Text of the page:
60-Second Science

Close Super Bowl Boosts Ad at End

An ad right after a suspenseful game made a bigger impression on viewers than ads during the game. Christopher Intagliata reports

Advertisers will drop $3.5 million for a 30-second spot during Sunday’s Super Bowl. But to get the most bang for their buck, they might want to play their ad right after the game ends—not during it. Because if it's a close one, the time slot right after the final gun should have the most sway with viewers. So says a study in the Journal of Advertising. [Colleen C. Bee and Robert Madrigal, It’s Not Whether You Win Or Lose, It’s How The Game Is Played: The Influence of Suspenseful Sports Programming on Advertising (forthcoming, no link yet)]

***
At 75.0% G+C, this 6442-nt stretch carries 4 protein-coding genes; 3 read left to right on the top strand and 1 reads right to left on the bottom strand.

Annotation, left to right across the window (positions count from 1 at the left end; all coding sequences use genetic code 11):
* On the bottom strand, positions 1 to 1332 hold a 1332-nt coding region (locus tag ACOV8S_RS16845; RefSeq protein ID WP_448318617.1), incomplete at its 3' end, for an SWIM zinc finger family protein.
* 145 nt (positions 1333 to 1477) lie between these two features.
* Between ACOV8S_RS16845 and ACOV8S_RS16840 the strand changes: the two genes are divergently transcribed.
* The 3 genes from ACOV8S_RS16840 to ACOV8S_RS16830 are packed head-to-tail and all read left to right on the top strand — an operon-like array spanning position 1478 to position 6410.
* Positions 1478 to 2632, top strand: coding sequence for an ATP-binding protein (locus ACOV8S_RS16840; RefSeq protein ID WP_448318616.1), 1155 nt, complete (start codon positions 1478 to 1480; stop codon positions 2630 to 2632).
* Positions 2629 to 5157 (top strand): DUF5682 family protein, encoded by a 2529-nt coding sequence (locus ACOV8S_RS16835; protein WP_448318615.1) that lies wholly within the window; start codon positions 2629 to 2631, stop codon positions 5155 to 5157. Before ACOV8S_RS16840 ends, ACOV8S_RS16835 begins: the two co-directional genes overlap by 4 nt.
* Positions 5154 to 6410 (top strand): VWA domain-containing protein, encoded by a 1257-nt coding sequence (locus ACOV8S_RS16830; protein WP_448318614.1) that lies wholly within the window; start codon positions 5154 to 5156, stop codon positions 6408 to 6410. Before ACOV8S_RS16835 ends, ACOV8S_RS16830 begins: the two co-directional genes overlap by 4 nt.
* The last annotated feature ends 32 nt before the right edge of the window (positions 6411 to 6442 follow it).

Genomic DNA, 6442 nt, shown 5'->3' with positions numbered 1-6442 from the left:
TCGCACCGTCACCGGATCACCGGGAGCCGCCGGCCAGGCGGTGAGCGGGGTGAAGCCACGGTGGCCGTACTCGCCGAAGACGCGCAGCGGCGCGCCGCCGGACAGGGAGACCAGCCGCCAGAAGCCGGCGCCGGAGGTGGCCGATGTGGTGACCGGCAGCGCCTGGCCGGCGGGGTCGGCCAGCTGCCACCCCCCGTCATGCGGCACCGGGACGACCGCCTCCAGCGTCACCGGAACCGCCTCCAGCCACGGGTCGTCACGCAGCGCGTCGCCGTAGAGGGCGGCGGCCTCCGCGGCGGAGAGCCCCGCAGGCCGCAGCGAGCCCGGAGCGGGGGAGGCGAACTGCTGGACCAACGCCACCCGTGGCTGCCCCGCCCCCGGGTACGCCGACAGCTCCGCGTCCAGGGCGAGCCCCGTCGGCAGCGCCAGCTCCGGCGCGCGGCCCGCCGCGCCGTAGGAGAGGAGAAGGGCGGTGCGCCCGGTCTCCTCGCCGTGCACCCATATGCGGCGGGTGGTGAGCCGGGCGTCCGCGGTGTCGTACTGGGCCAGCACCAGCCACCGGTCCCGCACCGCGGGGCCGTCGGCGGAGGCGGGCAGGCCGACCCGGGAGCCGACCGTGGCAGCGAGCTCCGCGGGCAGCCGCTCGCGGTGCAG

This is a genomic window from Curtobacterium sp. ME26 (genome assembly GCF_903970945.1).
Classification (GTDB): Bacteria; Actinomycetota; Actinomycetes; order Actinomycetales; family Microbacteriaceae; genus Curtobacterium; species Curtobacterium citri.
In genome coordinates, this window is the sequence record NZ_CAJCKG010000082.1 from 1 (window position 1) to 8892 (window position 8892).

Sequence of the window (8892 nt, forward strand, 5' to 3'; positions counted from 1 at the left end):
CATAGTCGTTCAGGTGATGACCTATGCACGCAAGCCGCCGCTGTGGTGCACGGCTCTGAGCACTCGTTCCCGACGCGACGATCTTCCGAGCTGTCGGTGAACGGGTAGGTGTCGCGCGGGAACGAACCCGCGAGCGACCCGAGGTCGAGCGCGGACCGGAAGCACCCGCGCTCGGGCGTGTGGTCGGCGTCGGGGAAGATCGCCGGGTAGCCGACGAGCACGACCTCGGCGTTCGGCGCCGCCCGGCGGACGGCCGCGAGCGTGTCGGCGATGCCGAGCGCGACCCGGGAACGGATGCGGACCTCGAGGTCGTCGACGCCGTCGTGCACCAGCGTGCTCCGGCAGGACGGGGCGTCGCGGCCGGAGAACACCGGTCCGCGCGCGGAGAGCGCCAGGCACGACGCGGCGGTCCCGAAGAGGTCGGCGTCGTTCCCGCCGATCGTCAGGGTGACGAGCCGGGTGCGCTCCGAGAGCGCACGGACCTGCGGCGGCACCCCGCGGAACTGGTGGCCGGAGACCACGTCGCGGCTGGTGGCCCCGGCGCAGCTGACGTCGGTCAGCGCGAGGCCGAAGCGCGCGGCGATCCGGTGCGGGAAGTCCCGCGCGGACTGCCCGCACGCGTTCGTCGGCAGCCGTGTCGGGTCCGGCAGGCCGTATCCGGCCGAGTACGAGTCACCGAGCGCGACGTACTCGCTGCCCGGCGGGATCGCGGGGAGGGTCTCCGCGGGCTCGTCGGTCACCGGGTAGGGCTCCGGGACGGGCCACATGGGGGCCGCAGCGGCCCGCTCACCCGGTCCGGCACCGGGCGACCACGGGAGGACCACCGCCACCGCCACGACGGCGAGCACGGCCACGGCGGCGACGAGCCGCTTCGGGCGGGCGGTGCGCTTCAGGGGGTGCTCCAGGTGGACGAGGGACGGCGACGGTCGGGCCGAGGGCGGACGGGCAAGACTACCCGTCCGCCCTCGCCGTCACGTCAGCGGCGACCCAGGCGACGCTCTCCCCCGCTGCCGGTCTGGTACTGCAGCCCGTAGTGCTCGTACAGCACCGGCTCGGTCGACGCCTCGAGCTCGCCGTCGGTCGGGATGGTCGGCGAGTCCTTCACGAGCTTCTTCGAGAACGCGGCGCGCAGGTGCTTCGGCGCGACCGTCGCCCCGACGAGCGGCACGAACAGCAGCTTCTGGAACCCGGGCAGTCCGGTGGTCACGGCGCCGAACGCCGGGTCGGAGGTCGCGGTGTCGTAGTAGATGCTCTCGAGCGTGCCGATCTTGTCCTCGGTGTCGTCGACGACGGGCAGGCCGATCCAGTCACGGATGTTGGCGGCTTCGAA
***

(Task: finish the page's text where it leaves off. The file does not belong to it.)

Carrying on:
Researchers had 112 undergrads watch old college basketball games. Half saw a suspenseful match; the others, a landslide win. And each game had four randomly-inserted ads: two halfway through, two at game’s end.

Turns out the brand advertised right after a suspenseful game made the biggest impression on students. The authors say that's because a viewer's arousal builds during the game. And after a win, all that excitement gets transferred to the ad. But only if the ad itself is thrilling—like a dramatic Nike ad they played. A dull Sudafed infomercial fumbled in the same slot.

And it doesn’t matter whether you’re rooting for the Patriots or the Giants, either. As long as there’s a nail-biter, that final ad may be poised to score a touchdown.

—Christopher Intagliata

[The above text is a transcript of this podcast,] 

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